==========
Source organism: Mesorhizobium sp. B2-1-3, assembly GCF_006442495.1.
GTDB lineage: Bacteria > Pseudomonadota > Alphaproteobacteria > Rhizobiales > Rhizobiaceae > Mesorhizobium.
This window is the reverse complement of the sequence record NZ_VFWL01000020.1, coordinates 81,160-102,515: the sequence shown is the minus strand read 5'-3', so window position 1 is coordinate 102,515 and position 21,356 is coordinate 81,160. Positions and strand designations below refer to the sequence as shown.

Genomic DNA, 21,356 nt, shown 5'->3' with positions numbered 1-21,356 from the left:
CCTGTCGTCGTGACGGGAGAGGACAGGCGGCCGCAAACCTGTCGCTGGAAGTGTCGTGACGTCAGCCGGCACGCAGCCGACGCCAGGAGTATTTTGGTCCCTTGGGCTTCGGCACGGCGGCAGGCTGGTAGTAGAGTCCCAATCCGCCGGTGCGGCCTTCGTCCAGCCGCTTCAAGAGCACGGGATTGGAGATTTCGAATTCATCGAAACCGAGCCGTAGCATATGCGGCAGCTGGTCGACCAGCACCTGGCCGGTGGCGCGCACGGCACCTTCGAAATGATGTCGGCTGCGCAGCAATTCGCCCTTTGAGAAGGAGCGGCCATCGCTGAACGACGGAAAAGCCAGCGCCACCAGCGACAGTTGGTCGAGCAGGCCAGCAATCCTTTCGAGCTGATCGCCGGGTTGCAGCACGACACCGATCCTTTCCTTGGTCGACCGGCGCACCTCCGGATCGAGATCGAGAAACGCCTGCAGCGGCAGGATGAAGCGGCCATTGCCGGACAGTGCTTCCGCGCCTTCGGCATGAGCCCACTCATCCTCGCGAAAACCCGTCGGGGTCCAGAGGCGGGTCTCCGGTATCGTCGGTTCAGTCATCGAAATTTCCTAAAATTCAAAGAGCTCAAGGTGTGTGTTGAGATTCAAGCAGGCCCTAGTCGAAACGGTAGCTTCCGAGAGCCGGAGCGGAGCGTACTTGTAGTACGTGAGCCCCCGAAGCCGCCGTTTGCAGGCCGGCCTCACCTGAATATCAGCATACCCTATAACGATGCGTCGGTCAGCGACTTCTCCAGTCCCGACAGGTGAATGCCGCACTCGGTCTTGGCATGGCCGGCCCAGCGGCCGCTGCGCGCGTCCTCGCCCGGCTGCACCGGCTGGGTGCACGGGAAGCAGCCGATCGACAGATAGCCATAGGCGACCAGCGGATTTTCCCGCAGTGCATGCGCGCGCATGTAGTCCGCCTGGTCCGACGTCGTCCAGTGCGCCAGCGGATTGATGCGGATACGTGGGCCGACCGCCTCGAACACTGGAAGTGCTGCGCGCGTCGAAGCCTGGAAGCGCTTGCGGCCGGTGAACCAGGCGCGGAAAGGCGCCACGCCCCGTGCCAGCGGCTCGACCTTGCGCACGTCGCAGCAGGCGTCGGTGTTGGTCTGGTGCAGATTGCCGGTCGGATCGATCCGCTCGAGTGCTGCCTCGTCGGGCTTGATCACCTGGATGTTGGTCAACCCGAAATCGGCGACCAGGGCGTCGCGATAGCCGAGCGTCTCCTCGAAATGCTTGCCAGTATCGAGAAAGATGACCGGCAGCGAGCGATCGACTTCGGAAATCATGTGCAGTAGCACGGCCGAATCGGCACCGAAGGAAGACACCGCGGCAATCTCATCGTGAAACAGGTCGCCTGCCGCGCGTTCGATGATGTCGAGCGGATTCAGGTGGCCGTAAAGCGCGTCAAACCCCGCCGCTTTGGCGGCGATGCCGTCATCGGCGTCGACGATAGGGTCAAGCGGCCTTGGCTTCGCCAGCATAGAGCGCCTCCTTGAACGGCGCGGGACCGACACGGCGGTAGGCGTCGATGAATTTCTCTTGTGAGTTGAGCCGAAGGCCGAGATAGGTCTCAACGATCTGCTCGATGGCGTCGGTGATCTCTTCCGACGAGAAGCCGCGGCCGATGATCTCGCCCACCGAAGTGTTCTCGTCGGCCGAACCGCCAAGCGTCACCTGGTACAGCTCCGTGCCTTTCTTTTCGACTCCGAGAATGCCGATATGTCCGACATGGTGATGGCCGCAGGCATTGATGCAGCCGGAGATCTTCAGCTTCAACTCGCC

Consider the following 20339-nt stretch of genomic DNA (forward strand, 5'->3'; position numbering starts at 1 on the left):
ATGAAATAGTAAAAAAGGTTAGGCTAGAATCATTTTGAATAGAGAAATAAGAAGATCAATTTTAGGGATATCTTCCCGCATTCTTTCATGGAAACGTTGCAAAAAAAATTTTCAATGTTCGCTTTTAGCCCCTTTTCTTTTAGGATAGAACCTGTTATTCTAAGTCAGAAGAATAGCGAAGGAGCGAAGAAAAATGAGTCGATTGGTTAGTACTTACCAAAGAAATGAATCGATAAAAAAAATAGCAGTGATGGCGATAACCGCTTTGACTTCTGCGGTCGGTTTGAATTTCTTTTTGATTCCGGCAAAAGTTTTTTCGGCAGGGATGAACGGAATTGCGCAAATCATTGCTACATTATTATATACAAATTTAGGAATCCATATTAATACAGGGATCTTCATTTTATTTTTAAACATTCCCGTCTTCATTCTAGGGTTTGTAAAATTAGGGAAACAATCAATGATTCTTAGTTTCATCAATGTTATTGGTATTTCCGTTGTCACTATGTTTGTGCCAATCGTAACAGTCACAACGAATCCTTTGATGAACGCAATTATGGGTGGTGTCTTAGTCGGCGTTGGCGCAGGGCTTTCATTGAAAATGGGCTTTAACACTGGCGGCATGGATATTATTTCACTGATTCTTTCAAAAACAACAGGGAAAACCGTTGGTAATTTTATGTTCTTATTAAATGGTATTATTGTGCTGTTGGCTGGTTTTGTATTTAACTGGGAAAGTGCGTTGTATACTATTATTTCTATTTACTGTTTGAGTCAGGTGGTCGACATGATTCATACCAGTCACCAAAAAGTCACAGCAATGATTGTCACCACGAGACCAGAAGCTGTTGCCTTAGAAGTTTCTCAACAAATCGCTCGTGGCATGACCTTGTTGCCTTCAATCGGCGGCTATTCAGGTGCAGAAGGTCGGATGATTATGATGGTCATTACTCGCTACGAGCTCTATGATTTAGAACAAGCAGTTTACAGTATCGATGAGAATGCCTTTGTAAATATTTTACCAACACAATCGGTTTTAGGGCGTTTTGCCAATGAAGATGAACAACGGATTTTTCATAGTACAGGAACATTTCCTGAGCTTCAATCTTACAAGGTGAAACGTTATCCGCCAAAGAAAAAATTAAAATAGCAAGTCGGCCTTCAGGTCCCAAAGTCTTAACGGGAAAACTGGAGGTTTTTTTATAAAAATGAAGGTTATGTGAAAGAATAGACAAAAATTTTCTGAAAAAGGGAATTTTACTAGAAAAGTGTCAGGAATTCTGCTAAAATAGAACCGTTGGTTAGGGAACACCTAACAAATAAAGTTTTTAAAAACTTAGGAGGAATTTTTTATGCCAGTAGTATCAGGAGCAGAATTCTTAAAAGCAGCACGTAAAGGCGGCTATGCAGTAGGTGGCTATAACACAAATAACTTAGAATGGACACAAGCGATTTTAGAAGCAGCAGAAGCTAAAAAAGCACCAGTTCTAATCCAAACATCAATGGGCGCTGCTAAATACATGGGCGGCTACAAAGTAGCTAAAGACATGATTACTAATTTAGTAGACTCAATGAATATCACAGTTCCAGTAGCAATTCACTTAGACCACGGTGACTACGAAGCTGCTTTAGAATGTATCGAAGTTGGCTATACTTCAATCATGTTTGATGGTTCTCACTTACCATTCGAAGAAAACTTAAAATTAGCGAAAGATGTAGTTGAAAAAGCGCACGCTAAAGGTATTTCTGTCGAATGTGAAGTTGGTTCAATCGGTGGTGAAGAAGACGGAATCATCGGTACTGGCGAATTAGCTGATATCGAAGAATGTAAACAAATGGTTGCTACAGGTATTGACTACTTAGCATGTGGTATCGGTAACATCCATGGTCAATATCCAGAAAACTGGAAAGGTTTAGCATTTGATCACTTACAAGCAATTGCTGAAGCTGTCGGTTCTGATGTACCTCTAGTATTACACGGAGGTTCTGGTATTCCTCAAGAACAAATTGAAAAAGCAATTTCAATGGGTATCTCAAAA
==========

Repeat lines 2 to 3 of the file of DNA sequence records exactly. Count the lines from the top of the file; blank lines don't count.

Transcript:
GTDB lineage: Bacteria > Pseudomonadota > Alphaproteobacteria > Rhizobiales > Rhizobiaceae > Mesorhizobium.
This window is the reverse complement of the sequence record NZ_VFWL01000020.1, coordinates 81,160-102,515: the sequence shown is the minus strand read 5'-3', so window position 1 is coordinate 102,515 and position 21,356 is coordinate 81,160. Positions and strand designations below refer to the sequence as shown.